It may seem strange that in a country with some of the best beers in the world anyone would brew at home. If your experience of 'homebrew' has been evil-tasting muck brewed from syrups in plastic dustbins for student parties you'll be even more puzzled about why there's an association dedicated to high-quality home brewing. Obviously home-brewed beer will be cheaper than shop- or pub-bought beer - but most members brew because it can be better and also because we can brew the beers we can't buy, such as a stunningly hoppy 6½% Victorian IPA. Brewing at home is just as natural as cooking at home. Restaurant meals and draught ale in pubs are a nice change from home-made, but many commercial filtered and pasteurised beers in the shops have about the same gourmet qualities as a pot noodle.
If you'd like a description of just how good home-brewed ale can be, the following description by Susan Nowak, author of the Beer Cook Book, will give you a good idea of what they used to taste like.
"The other night I drank a glass of 1860 porter. It was quite superb, a powerful black brew at 6.4% strength bursting with the aroma of roast barley and the most chocolatey flavour I have ever found in a porter. Only it wasn't brewed in 1860 - any beer brewed 150 years ago would almost certainly be undrinkable - but in the past year or so by Vic Waters, one of a group of enthusiasts dedicated to tracking down old beer recipes. Better still, they then brew and bottle them, so I was actually sipping, with deep appreciation, a little bit of living history. I went on to taste an Imperial Russian Stout, at 7.5% as complex as a fine brandy, with a wonderful sweet 'n' sour palate of butterscotch and Marmite. This one actually was quite old because it was brewed nine years ago, as close as possible to the style of stout brewed in London around 1900 for export to the Russian Czars. The strongest I tasted that night was a mind-boggling 12.5%, yeasty, fruity with flavours to drown in; the aroma alone was enough to make your knees buckle... It was a Majority Ale which originated when the brewery-owning landed gentry saved a cask of its strongest ale brewed after an heir was born, and saved it to be drunk at his 21st birthday."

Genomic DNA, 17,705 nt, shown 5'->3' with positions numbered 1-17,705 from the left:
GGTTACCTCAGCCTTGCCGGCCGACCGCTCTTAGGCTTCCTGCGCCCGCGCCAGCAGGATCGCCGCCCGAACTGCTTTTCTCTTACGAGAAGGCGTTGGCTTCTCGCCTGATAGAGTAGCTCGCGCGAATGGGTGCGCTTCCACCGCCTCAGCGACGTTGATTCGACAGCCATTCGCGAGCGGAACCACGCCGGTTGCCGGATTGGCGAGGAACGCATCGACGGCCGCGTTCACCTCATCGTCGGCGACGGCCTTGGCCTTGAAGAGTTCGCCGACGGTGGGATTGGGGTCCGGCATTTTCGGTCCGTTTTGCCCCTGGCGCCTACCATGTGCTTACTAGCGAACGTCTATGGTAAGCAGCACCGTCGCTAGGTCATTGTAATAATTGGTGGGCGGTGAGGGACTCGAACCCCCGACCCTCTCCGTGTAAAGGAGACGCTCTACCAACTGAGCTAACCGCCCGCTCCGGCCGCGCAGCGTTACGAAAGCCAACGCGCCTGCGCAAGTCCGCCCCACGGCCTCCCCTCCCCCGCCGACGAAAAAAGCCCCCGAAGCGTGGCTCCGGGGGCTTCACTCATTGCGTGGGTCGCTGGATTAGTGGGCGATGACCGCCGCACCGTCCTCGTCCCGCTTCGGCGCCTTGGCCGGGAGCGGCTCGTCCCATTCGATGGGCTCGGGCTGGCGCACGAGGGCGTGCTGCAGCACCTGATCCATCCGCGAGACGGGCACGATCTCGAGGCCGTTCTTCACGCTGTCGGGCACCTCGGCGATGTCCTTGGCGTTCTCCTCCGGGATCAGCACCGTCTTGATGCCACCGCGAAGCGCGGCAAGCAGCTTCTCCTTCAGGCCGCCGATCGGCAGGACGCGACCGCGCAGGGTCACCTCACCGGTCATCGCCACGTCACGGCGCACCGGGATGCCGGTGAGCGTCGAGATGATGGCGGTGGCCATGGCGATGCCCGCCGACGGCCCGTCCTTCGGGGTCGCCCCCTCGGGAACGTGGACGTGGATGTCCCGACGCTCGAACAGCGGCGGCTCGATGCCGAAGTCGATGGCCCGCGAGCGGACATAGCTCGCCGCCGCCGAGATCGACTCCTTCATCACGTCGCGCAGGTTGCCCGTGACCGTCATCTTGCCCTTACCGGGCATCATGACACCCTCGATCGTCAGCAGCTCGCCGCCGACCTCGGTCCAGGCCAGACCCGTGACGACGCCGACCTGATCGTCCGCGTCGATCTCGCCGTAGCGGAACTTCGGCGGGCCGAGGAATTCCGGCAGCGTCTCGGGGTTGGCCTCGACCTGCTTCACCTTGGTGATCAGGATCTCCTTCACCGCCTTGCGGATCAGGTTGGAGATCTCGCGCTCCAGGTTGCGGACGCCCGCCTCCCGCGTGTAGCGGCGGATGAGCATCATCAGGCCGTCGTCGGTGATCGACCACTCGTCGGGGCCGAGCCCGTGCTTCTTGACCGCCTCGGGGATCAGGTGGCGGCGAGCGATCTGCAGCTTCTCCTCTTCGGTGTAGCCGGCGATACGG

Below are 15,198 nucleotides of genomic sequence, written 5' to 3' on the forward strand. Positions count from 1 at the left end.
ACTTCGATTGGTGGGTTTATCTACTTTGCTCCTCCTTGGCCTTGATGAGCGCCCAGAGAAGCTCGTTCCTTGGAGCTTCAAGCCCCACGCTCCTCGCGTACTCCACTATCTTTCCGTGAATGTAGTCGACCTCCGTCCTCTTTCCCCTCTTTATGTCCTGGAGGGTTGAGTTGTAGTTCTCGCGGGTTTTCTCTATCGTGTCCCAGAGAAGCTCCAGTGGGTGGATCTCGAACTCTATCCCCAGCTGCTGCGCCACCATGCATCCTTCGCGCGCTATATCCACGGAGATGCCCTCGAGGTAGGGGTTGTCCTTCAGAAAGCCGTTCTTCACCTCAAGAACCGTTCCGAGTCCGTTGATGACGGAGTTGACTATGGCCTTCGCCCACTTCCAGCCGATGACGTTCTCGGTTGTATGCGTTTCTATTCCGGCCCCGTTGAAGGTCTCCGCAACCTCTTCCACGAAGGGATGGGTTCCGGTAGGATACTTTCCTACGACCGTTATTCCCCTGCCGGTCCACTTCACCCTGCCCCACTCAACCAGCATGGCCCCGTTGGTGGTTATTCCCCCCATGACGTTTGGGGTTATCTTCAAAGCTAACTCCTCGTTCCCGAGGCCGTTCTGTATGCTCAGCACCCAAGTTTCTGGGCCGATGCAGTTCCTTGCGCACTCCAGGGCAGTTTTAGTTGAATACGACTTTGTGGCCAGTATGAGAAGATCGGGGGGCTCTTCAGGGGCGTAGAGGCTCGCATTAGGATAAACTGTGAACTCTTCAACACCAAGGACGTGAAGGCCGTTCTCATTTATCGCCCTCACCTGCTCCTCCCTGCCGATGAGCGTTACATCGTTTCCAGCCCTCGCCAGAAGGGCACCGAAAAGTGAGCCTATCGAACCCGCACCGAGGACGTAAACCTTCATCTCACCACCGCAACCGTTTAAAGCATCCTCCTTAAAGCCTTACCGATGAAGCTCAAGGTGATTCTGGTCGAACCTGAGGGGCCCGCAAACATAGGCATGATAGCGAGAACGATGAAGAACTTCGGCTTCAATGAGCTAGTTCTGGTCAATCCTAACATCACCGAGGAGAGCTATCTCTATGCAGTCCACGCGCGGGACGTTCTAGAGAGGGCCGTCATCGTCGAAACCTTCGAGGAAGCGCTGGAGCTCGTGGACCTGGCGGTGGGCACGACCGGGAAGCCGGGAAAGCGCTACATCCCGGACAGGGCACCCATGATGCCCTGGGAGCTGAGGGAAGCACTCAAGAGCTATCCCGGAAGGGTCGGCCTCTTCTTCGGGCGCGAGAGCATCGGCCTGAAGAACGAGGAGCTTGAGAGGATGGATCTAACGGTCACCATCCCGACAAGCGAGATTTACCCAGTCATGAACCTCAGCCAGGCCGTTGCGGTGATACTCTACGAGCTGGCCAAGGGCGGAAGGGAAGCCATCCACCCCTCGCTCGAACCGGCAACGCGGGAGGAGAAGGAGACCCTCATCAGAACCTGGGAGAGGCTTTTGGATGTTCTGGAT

Learning To Brew
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